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Curfew imposesed on eastern islands

Associated Press - January 21, 1999 (abridged)

Jakarta – Security forces patrolled three remote eastern Indonesian islands and imposed a curfew Friday after days of deadly rioting by rival mobs of Christians and Muslims.

Police feared the death toll, now at 24, could climb on the troubled islands of Ambon, Sanana and Seram in the Maluku group, known in Dutch colonial times as the Spice Islands. About 3,000 people fled their homes for the safety of army bases and police stations.

A group of 40 foreigners, mainly American and British Christian missionaries, were evacuated by charter plane from Ambon to Darwin in neighboring Australia Thursday night. "There's rioting, burning, looting. Some people died," Australian Broadcasting Corp. television quoted one of the evacuees as saying. "We decided it was best to get out of there while we still could," said another.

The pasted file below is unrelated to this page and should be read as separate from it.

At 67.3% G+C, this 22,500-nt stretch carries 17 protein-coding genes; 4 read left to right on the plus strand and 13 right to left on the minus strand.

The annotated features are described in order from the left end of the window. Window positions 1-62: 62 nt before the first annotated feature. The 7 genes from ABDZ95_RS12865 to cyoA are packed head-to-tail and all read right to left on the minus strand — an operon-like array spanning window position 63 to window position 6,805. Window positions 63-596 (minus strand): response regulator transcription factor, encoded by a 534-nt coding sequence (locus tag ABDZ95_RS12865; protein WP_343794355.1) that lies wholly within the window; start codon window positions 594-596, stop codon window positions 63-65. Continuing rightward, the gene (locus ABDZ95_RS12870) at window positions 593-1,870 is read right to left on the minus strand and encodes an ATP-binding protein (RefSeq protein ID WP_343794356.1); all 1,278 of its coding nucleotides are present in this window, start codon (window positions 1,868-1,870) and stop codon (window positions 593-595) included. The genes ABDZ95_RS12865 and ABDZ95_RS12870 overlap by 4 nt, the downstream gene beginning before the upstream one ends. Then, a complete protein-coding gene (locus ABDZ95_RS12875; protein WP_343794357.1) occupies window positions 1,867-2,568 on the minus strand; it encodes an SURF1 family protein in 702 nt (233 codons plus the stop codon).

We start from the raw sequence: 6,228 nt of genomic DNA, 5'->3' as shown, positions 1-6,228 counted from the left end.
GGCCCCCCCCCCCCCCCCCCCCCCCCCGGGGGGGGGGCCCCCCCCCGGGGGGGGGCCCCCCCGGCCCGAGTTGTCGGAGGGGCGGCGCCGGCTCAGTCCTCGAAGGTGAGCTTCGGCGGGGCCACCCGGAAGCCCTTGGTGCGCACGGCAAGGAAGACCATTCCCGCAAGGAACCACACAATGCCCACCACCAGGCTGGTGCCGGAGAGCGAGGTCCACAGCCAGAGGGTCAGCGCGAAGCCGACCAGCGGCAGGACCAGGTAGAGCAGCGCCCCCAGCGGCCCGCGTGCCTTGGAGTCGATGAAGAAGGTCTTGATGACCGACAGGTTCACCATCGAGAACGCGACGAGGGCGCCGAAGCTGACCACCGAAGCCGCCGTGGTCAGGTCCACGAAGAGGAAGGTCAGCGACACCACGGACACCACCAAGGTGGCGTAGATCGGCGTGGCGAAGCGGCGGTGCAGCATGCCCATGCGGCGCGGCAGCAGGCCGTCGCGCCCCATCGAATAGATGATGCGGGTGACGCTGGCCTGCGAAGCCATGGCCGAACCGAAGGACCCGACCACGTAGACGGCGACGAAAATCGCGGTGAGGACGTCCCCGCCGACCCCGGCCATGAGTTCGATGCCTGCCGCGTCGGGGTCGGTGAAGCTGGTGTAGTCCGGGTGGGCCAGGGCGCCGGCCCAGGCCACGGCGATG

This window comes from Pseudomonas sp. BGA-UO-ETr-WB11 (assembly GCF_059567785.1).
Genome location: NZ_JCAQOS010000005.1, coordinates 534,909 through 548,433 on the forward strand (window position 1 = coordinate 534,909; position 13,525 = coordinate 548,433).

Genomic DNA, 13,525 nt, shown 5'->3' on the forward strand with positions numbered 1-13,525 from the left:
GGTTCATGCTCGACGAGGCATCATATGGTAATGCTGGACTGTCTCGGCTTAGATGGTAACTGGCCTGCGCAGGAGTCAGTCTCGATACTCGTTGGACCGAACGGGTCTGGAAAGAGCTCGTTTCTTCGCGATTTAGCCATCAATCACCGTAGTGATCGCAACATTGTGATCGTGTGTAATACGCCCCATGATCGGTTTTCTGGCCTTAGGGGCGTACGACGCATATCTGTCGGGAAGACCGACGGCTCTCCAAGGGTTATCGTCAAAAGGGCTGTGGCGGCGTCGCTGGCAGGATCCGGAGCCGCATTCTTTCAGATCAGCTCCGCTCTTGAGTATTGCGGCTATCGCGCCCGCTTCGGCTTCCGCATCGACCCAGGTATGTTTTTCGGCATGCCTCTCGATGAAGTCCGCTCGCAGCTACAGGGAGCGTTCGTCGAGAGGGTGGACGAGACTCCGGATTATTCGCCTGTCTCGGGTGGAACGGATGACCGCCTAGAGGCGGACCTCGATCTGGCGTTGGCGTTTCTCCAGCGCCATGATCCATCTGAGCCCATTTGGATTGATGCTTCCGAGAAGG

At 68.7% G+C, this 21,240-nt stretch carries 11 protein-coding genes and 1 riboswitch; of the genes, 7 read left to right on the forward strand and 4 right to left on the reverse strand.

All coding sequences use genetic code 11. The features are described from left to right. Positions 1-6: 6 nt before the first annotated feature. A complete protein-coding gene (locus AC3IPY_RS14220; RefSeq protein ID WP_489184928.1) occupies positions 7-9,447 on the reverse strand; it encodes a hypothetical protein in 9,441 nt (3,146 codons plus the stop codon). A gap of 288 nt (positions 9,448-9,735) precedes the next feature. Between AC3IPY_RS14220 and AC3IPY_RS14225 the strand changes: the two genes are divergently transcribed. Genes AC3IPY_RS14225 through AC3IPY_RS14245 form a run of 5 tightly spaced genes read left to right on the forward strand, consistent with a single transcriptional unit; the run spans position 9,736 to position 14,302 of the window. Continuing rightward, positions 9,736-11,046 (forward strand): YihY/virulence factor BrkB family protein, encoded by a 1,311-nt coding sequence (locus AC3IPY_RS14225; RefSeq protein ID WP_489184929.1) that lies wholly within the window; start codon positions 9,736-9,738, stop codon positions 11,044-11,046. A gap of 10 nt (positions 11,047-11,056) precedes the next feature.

The worst carnage occurred on Ambon, 2,300 kilometers northeast of Jakarta, where 22 people have been killed since Tuesday. At least 10 mosques and churches were set afire along with dozens of homes and other buildings.

About 2,500 police and troop reinforcements have been flown in to restore order after three days of mayhem. Police fired warning shots to disperse rampaging mobs at the height of the fighting. Some rioters claim their friends were shot to death.

Police said there no outbreaks of fighting Thursday morning. However, residents contacted by telephone said gangs of men armed with machetes and sticks roamed Ambon's streets.

The violence was the latest in a series of clashes to hit Indonesia as it grapples with its worst economic crisis in three decades. Soaring inflation, unemployment and poverty rates have all increased social tensions.

About 90% of Indonesia's 202 million people are Muslim, making it the world's most populous Islamic country. The riots hit areas with large Christian populations.

Police said 134 people were injured in Ambon, 102 of them seriously. Many were stabbed, beaten or trapped in burning buildings. Some were attacked with rocks, machetes, clubs and even bows and arrows. Ambon's airport remained closed to commercial flights on Thursday.